This book helped me deal with some difficult times when C was frustrated. I would point to the book, “Please read the book and try some of the suggestions!” – even if the suggestions didn’t work, it still bought me time and gave C a cooling off period! I would definitely recommend getting this book for 6 to 9 year olds. 

Do you have any recommendations for self-help books for kids? 

You can buy the book here: 

Bookdepository 

Amazon 

Linking up with:

Growing with the Tans

Book review: Have You Filled A Bucket Today? A Guide to Daily Happiness for Kids

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Have you filled a bucket today?

I have been on the lookout for books that teach kindness and empathy. So when I came across this multiple award-winning book on Amazon, I did not hesitate to buy it. In the reviews, Have you filled a bucket today? is described as a “heartwarming book”. Once you open the pages, it’s easy to see the appeal of the simple prose and beautiful illustrations.

In the book, author Carol McCloud uses a simple analogy to describe our state of emotional well-being. We all carry invisible buckets!

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Everyone carries an invisible bucket

The metaphors “bucket-filling” and “bucket-dipping” are used to describe the effects of our actions and words on others.

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You never fill your own bucket when you dip into someone else’s

Examples of day-to-day bucket-filling actions are given: saying “I love you” to our parents, being nice to friends, writing thank-you notes to our teachers.

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A smile is a good clue that you have filled a bucket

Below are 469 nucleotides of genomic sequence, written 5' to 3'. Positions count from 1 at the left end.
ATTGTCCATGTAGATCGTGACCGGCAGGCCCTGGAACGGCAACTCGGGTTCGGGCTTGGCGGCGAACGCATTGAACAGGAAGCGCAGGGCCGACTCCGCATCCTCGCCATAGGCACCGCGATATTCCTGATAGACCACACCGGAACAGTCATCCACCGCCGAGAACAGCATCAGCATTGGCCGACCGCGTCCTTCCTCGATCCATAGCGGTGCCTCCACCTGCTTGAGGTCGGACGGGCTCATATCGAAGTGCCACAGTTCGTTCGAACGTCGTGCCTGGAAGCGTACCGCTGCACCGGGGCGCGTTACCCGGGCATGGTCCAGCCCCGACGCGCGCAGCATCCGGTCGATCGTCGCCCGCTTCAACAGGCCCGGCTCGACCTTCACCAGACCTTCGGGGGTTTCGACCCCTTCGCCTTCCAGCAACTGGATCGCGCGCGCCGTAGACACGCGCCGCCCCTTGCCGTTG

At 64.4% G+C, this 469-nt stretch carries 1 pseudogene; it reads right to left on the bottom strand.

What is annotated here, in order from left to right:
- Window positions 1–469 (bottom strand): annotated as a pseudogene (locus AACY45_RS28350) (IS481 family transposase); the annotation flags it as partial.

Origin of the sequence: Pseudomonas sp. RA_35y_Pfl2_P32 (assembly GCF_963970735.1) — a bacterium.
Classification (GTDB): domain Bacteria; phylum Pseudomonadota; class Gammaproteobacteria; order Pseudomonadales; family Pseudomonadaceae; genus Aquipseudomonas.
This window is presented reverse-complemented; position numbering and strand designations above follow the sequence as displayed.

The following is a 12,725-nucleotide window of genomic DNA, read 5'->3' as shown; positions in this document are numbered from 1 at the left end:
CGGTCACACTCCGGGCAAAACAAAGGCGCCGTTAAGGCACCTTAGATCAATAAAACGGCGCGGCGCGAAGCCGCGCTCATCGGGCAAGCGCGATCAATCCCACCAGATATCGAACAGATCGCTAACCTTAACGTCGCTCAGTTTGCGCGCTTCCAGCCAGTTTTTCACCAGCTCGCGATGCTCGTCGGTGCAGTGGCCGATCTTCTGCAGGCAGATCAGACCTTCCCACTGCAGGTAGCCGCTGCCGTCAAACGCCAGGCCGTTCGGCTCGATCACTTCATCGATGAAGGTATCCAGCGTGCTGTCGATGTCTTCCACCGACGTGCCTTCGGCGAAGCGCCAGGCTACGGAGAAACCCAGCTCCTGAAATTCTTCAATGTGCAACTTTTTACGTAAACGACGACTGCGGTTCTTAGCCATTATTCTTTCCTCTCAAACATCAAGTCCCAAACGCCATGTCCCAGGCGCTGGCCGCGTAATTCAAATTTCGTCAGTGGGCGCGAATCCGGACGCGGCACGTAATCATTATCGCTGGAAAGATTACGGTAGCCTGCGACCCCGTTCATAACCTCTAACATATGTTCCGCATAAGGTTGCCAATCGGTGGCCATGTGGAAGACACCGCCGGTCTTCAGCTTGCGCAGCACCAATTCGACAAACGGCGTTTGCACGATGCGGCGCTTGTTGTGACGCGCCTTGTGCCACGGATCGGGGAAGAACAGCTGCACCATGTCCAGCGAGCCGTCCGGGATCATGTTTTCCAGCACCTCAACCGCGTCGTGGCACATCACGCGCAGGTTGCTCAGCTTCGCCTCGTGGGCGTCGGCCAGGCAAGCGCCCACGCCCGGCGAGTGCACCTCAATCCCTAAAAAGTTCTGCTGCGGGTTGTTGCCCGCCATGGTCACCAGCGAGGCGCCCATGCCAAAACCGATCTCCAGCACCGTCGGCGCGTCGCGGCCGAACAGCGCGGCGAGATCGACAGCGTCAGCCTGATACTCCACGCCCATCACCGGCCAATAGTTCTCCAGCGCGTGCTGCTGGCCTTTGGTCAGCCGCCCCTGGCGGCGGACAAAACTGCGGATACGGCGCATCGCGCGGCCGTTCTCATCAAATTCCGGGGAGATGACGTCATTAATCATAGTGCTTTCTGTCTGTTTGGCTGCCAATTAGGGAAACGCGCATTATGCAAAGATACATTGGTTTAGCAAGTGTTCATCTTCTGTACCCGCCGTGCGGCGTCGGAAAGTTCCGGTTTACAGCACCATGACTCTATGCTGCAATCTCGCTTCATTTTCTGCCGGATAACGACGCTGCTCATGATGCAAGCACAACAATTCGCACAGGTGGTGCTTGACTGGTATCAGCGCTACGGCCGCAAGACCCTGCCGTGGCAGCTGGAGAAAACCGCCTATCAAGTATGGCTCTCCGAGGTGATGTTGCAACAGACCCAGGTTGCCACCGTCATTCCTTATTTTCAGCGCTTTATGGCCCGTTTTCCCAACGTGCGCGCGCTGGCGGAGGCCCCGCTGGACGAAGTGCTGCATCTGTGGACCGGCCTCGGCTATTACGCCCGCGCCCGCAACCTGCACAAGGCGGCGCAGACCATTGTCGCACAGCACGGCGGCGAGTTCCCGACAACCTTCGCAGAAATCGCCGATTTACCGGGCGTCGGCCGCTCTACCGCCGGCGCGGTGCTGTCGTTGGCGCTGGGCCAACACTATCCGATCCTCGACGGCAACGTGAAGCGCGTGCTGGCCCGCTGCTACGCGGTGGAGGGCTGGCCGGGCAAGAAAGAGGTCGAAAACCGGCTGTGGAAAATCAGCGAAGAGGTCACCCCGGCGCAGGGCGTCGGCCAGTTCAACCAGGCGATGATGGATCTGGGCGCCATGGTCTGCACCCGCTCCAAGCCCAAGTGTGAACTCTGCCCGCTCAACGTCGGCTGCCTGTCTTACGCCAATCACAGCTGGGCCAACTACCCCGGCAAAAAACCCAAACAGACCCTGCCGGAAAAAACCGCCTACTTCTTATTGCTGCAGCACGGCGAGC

C’s review

It was a simple read for 8-year old C. I know she liked the book because I caught her flipping through the book by herself on a few occasions. It definitely made an impact on her because she started referring to her friends as “bucket-fillers” 😉

G’s review

The simple text and vivid illustrations helped to keep his interest. While G understood the literal meaning of “bucket-filling” and “bucket-dipping” (or bucket-emptying in his words),  I had to explain that a full bucket means that the person was happy, and an empty bucket meant that the person was sad. He was also able to describe how he could “fill buckets” – by helping his friends and sharing his toys.

My review

I loved the fact that a bucket was used as an analogy instead of an emotional tank so that the kids could easily relate to it. The examples of “bucket-filling” actions were also easy for kids to follow. I really appreciated the fact that they made an effort to include different nationalities in the illustrations 🙂

The language used is simple and it makes for a great read-aloud (helpful when you have to read the book over and over again!) I enjoyed reading the book with the kids, and it was a good starting point for a discussion on positive and negative behaviors and their impact on others.

I would definitely recommend this lovely book to kids as young as 2, to 9. There are also follow up activities available on the web.

You can get the book here:
Bookdepository
Amazon

Do you have any book recommendations to teach empathy to kids?

 

Linking up with:

Growing with the Tans